Latest news

NVIDIA capitalizes, but TSMC controls production of AI processors

While the whole world admires Nvidia for its market capitalization of over $1 trillion at the beginning of the year and praises the company for its prominent positioning in the megatrends of artificial intelligence (AI) and high-performance computing (HPC), there is another company that both benefits significantly from these megatrends and has almost complete control over the production of AI processors. TSMC, according to a report by DigiTimes, is the company making some of the most complex processors for AI and HPC machines ever developed.

Source: ServeTheHome

Tens of billions of dollars

Customers include well-known companies such as NVIDIA, AMD, Intel, Tenstorrent, Cerebras and Graphcore, to name a few. TSMC manufactures Nvidia’s popular A100 and H100 compute GPUs for AI and HPC workloads, as well as their A800 and H800 derivatives for the Chinese market. TSMC also produces AMD’s EPYC CPUs and Instinct GPUs. Even emerging players in AI and HPC like Tenstorrent and developers of innovative products like Cerebras with their wafer-scale processors have chosen TSMC as their manufacturing partner.

Although TSMC does not publish specific figures on revenue from sales of CPUs, GPUs and specialized processors or SoCs for AI, data centers, HPC and servers, it can be assumed that the company generates tens of billions of dollars due to the high silicon requirements of these products. One example is NVIDIA’s GH100 compute GPU with a die size of 814 mm2, while AMD’s EPYC “Genoa” uses 12 Zen-4-based CCD chips, each of which is about 72 mm2.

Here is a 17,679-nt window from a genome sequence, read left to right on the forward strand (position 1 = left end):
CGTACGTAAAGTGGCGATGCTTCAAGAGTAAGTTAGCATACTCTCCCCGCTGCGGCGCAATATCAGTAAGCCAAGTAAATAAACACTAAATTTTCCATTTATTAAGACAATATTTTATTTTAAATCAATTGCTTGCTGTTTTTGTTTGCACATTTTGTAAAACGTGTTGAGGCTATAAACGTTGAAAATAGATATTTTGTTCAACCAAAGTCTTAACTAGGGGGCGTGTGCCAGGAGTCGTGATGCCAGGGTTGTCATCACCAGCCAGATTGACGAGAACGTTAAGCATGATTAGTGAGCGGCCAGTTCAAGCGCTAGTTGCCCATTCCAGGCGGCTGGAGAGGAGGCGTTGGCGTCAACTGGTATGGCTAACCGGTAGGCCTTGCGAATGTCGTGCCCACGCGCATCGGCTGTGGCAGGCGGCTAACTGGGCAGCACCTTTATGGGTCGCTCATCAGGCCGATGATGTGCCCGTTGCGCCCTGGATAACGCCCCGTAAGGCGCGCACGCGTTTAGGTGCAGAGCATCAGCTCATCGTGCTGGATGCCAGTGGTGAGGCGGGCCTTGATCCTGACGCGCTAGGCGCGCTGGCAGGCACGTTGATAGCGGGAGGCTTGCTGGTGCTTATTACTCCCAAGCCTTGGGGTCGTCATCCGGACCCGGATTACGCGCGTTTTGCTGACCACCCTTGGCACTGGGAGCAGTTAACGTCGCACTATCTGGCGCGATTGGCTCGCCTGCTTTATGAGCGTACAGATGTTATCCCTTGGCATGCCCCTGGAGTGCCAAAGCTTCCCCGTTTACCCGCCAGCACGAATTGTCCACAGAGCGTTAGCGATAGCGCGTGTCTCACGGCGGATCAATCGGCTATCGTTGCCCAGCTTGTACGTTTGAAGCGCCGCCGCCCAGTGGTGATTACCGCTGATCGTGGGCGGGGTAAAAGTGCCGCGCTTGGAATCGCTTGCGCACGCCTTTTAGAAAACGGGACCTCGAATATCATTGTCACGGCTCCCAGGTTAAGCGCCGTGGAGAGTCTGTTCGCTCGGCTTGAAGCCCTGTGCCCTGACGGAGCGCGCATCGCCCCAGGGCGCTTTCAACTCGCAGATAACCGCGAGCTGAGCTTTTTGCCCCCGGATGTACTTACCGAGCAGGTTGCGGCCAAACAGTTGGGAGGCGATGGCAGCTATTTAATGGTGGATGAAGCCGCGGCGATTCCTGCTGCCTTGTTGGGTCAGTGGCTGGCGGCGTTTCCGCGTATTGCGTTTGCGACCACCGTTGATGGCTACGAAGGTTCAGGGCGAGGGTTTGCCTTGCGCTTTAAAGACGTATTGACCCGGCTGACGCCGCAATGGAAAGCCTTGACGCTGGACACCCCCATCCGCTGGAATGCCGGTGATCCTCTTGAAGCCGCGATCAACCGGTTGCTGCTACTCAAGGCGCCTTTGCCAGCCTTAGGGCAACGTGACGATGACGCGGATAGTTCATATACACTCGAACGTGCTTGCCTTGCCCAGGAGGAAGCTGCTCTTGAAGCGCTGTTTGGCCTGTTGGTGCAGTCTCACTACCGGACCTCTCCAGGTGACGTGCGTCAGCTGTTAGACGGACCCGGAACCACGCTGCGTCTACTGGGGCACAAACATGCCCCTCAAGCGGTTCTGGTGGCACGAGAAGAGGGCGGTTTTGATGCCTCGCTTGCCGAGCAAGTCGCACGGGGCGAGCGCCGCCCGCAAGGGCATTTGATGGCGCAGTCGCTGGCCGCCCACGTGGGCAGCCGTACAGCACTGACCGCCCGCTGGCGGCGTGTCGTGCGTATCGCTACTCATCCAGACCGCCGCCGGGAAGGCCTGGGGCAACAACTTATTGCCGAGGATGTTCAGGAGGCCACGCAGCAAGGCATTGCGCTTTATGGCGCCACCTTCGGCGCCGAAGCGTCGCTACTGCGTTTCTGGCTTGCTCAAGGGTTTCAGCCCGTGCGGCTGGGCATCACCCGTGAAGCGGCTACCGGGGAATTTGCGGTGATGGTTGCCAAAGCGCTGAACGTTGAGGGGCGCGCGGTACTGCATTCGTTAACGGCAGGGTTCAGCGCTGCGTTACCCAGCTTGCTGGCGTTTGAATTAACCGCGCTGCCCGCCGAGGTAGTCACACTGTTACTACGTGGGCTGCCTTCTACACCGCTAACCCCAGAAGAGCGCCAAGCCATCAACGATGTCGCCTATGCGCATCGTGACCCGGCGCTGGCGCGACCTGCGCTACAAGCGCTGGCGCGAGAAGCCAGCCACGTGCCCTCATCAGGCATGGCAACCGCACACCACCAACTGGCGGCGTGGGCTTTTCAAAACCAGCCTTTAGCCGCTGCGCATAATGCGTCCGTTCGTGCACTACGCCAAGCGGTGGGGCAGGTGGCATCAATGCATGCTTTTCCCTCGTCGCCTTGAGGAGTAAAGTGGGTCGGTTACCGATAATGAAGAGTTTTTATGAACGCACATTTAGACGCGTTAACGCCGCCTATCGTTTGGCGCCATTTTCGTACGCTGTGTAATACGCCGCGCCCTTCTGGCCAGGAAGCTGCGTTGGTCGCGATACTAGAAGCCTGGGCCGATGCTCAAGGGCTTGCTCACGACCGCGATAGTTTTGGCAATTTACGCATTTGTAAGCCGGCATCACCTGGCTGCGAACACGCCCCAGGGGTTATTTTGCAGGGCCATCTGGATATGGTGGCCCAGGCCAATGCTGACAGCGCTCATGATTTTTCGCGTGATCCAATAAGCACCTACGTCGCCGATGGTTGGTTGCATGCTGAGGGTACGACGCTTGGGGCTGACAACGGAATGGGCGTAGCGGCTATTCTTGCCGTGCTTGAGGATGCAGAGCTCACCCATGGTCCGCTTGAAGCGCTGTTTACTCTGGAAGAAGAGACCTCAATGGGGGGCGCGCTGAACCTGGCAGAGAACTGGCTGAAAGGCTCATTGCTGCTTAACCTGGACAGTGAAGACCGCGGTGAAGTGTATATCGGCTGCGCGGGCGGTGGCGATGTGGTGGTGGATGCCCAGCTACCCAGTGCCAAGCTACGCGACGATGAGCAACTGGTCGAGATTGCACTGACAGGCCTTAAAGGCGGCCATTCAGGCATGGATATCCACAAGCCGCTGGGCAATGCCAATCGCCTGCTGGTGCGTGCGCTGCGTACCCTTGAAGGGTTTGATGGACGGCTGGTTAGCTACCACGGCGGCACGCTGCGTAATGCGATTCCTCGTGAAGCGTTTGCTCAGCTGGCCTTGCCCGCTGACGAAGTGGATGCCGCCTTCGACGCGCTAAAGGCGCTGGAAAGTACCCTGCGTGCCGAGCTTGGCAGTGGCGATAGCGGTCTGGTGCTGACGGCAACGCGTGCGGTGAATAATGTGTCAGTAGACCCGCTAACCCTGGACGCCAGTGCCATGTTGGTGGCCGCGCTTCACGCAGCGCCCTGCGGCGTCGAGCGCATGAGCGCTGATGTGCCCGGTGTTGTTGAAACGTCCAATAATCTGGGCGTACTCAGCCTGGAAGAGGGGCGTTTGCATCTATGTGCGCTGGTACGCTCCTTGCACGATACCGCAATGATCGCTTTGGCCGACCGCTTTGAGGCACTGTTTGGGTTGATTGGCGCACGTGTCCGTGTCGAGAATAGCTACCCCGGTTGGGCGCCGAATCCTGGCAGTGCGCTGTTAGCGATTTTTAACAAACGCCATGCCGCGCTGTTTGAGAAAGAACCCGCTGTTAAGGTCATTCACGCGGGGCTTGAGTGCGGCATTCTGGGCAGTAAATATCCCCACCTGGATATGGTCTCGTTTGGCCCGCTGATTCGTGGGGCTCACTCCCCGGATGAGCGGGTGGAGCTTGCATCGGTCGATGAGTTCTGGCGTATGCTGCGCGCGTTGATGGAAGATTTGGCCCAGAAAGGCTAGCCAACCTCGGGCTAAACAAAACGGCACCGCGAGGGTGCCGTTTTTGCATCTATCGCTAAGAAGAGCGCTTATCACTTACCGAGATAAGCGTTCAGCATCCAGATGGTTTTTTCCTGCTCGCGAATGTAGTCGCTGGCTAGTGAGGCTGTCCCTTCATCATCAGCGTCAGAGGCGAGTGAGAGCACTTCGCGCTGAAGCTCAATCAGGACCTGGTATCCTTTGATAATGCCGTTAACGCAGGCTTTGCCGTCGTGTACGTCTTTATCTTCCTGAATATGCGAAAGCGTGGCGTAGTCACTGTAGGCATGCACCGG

In total, this requires an area of 864 mm2 of N5 silicon. Although exact revenue breakdowns for TSMC’s competitors, Samsung Foundry and GlobalFoundries, are not available, it is safe to say that TSMC benefits from AI and HPC in general. Compared to these companies, TSMC is clearly ahead as the leading contract chip manufacturer. In particular, TSMC dominates in the supply of AI GPUs, supplying both NVIDIA (which controls over 90 er shipments) and AMD (which controls less than 10%).

AI and HPC are gaining importance for TSMC

TSMC provides a fairly detailed breakdown of its revenue, making clear distinctions between automotive, IoT, smartphones, and high performance computing (HPC). However, this breakdown is not detailed enough to distinguish between chips for AI, HPC, client PCs, servers, and game consoles. Within TSMC, all of these processors and system-on-chips (SoCs) fall into the HPC segment, which is currently thriving.

In 2019, HPC products accounted for 30 of TSMC’s revenue, or $10.389 billion. In the same year, smartphone SoCs accounted for 49 es of TSMC revenue, equivalent to $16.97 billion. However, the share of HPC products in TSMC revenue continues to increase: 33% in 2020 ($15 billion), 37% in 2021 ($21 billion), and 41% in 2022 ($31.11 billion). For smartphone SoCs, on the other hand, the trend is reversed: they will account for 39 es TSMC sales in 2022 (USD 29.59 billion).